OSIA is pleased to announce its forthcoming networking forum event on Wednesday 17 October 2012. Members and friends are invited to attend this free event.
Title: Open Source + Private Cloud = Big Data + Big Benefits
Hosted by QUT's School of Electrical Engineering and Computer Science
and the newly established QUT Open Source Forum.
Owen J. Wordsworth Room,
Level 12, S Block
QUT Gardens Point Campus
Queensland University of Technology
[Please note that parking is very limited on campus. Campus information may be found here: http://www.qut.edu.au/about/campuses-and-precincts/gardens-point ]
Time: 6.00 pm for 6.30 pm start.
1. Presentation by Andrew Moore
2. Update on OSIA activities
3. Networking opportunity
Australian energy company Santos is sponsoring the VirtualGL Open Source
software project to improve its geoscience application delivery whilst
reducing data management and support overhead. The project's TurboVNC "thin
client" software runs on standard-issue laptops and connects Santos'
geoscientists across Australia and SE Asia to compute-intensive subsurface
interpretation systems and centralised databases via a private cloud. A web-
based session management system manages bandwidth utilisation and allows
multiple users to collaborate on geoscience data models in 3D from any network
Performance, collaboration and data management benefits, coupled with capital
and operational savings of AU$2.5m over 5 years, were recognised by RedHat, OS
suppliers of Santos' Linux server farm, who awarded the Santos TurboVNC
project global "Innovator of the Year" for 2011. However, beyond these
immediate benefits, the real value in the private cloud approach is the ability
to centralise data into one large database. This not only delivers added
benefit in economies of scale for support and data quality procedures but also
means that new insights and value can be derived from the consolidated "Big
Data" gathered from the full exploration & production spectrum. The hypothesis
is that access to larger, integrated data sets supports better reservoir
modelling, reduces uncertainty in exploration and optimises production.
This application delivery strategy proves the effectiveness of cloud computing
in an industry where few companies have realised its potential due to the
massive volumes of data involved. Traditionally, oil and gas companies
distribute geoscience data in "bite-sized chunks" on high-powered user
workstations, each running a local copy of the interpretation software. The
centralised data approach allows a company to mitigate the impacts and cost of
upgrading hundreds of individual workstations and positions it to take full
advantage of the exponential growth in technology performance resulting from
Moore's Law. For example, Intel has recently announced the "knight's Corner"
chip which is capable of 1 teraflop - something the US government paid $55M and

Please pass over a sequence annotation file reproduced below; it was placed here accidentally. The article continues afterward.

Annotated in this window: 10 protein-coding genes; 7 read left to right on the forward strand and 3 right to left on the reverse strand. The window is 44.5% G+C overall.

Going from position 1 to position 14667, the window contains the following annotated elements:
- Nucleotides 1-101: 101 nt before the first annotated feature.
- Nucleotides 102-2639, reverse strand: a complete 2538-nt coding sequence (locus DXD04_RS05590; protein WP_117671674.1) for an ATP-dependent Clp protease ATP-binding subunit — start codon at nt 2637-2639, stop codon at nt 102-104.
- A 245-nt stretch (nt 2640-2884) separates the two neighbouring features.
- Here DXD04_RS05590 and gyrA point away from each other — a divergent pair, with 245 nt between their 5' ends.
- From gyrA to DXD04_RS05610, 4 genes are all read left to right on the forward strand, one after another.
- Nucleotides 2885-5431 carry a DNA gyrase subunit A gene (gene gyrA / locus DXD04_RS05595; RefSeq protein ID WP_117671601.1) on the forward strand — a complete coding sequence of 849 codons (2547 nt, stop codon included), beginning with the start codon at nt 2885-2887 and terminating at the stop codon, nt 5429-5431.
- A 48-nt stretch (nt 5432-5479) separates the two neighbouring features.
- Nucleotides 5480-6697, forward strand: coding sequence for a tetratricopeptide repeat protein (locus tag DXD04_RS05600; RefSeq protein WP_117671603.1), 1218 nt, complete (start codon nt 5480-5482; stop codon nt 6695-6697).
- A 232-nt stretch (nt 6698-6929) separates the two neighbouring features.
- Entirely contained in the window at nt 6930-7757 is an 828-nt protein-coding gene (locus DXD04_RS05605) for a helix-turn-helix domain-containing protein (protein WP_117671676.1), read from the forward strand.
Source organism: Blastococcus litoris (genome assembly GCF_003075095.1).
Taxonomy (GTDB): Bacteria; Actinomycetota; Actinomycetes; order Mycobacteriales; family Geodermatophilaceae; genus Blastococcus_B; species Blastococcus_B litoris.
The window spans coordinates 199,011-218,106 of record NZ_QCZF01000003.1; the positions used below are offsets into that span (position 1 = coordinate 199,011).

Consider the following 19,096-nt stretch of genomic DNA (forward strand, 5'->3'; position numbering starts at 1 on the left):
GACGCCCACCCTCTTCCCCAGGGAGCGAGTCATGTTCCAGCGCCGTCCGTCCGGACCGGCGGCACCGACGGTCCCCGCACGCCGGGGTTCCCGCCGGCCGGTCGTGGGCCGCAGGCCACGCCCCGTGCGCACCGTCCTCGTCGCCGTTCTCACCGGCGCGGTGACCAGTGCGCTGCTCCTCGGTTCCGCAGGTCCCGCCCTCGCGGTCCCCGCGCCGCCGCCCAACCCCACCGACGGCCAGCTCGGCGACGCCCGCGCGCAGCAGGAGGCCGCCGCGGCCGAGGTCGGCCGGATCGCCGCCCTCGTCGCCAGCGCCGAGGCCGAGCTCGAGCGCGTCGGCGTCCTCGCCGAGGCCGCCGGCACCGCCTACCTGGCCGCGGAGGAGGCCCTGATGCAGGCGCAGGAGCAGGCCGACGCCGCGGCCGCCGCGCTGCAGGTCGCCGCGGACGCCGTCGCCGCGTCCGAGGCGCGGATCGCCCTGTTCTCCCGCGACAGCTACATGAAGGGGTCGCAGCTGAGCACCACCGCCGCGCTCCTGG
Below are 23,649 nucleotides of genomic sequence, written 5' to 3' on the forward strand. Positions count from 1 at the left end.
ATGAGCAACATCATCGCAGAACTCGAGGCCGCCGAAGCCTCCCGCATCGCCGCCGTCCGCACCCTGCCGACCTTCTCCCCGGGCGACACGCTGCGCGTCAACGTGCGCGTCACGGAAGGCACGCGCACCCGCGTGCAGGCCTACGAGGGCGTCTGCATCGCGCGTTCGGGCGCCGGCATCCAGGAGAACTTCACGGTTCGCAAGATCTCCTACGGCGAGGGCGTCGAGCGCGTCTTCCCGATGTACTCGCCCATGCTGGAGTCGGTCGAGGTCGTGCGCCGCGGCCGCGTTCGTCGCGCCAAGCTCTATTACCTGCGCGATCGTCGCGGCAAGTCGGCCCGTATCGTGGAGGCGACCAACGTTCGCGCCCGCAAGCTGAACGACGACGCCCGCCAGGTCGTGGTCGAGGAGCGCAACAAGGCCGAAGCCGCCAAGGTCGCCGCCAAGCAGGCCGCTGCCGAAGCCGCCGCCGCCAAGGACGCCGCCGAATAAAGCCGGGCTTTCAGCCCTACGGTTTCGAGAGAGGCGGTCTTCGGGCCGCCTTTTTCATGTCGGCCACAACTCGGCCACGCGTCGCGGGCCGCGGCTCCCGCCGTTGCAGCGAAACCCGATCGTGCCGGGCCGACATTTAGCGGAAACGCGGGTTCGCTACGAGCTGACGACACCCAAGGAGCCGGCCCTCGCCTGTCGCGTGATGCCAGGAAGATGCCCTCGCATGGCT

used 10,000 chips to achieve just 14 years ago.
In another example of how new technology changes the way we can work, Santos
has demonstrated viewing a full 3D seismic image of the earth's subsurface on
a mobile phone. With quicker access to larger data volumes from smaller user
devices there will be a commensurate increase in opportunity to reveal more
value from data supporting better business outcomes. Exponential growth in
storage, network and processing performance will provide the platform to build
much bigger data models in memory and search for attributes using "Big Data"
analytics. The industry needs change the way it thinks to realise the
potential in making massive volumes of integrated data available and derive
orders of magnitude more value through innovative thinking and applied
About the Speaker:
Andrew Moore holds a BSc (Hons)degree in geography from the London School of
Economics. Andrew is a certified MSP Programme Manager and Prince II
Practitioner. He has 31 years? experience in exploration systems design,
integration and management with numerous oil and gas companies. This includes
senior positions with Occidental, Elf and Petro-Canada in the UK, plus 15
years? experience as an independent consultant, including two years with BP in
Stavanger and long-term contracts with Norsk Hydro, Enterprise, Chevron and
Amerada Hess in London. He developed and presented Unix-system training
courses with Cambrian Consultants, including Unix for geoscientists to more
than 1,000 geoscientists worldwide. He has been an instructor at Sun
Microsystems for the Unix, TCP/IP and E10000 server curricula and at Learning
Tree International for Unix/Linux user and administrator courses, including
five years as a technical editor. Andrew is the information systems manager for
subsurface with Santos Ltd and has accountability for all geoscience
applications, data management and spatial information systems. Member: PESGB
Following the event, you are also invited to join others for dinner.
** Please RSVP. Email email@example.com. **
The above event will follow an OSIA Board Meeting earlier on the same day. If there is anyone who would like to meet the Board Members, and cannot attend the above event, please contact the Secretary : firstname.lastname@example.org.
If you have any enquiries regarding this event, please email email@example.com